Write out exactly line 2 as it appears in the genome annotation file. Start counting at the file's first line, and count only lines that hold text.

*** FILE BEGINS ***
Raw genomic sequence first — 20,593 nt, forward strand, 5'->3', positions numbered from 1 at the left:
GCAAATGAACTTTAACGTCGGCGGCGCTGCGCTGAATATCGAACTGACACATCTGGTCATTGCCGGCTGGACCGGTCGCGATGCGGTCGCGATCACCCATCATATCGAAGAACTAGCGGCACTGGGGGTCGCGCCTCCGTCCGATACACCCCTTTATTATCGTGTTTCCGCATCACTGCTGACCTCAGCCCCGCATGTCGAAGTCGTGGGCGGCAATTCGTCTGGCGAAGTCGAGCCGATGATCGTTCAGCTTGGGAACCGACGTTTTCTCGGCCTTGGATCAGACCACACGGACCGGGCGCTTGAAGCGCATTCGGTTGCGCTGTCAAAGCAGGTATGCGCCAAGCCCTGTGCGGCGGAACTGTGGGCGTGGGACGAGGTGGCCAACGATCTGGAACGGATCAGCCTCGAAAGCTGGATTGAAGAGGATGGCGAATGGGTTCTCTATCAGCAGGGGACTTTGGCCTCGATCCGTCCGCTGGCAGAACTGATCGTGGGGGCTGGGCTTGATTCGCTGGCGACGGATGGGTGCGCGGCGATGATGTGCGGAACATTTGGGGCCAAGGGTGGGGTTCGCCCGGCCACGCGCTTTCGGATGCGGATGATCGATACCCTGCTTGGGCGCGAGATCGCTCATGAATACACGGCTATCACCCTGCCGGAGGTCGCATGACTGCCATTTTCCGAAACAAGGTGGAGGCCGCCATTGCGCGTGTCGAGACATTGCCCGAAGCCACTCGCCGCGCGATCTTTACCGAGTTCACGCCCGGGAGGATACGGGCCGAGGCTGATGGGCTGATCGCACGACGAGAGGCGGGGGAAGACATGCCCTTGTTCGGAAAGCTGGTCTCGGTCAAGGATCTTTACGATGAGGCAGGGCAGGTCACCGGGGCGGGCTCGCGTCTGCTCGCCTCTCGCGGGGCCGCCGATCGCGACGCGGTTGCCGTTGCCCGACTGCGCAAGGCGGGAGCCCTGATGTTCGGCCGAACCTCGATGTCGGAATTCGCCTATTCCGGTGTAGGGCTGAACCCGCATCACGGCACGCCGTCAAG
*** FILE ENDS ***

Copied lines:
GCAAATGAACTTTAACGTCGGCGGCGCTGCGCTGAATATCGAACTGACACATCTGGTCATTGCCGGCTGGACCGGTCGCGATGCGGTCGCGATCACCCATCATATCGAAGAACTAGCGGCACTGGGGGTCGCGCCTCCGTCCGATACACCCCTTTATTATCGTGTTTCCGCATCACTGCTGACCTCAGCCCCGCATGTCGAAGTCGTGGGCGGCAATTCGTCTGGCGAAGTCGAGCCGATGATCGTTCAGCTTGGGAACCGACGTTTTCTCGGCCTTGGATCAGACCACACGGACCGGGCGCTTGAAGCGCATTCGGTTGCGCTGTCAAAGCAGGTATGCGCCAAGCCCTGTGCGGCGGAACTGTGGGCGTGGGACGAGGTGGCCAACGATCTGGAACGGATCAGCCTCGAAAGCTGGATTGAAGAGGATGGCGAATGGGTTCTCTATCAGCAGGGGACTTTGGCCTCGATCCGTCCGCTGGCAGAACTGATCGTGGGGGCTGGGCTTGATTCGCTGGCGACGGATGGGTGCGCGGCGATGATGTGCGGAACATTTGGGGCCAAGGGTGGGGTTCGCCCGGCCACGCGCTTTCGGATGCGGATGATCGATACCCTGCTTGGGCGCGAGATCGCTCATGAATACACGGCTATCACCCTGCCGGAGGTCGCATGACTGCCATTTTCCGAAACAAGGTGGAGGCCGCCATTGCGCGTGTCGAGACATTGCCCGAAGCCACTCGCCGCGCGATCTTTACCGAGTTCACGCCCGGGAGGATACGGGCCGAGGCTGATGGGCTGATCGCACGACGAGAGGCGGGGGAAGACATGCCCTTGTTCGGAAAGCTGGTCTCGGTCAAGGATCTTTACGATGAGGCAGGGCAGGTCACCGGGGCGGGCTCGCGTCTGCTCGCCTCTCGCGGGGCCGCCGATCGCGACGCGGTTGCCGTTGCCCGACTGCGCAAGGCGGGAGCCCTGATGTTCGGCCGAACCTCGATGTCGGAATTCGCCTATTCCGGTGTAGGGCTGAACCCGCATCACGGCACGCCGTCAAG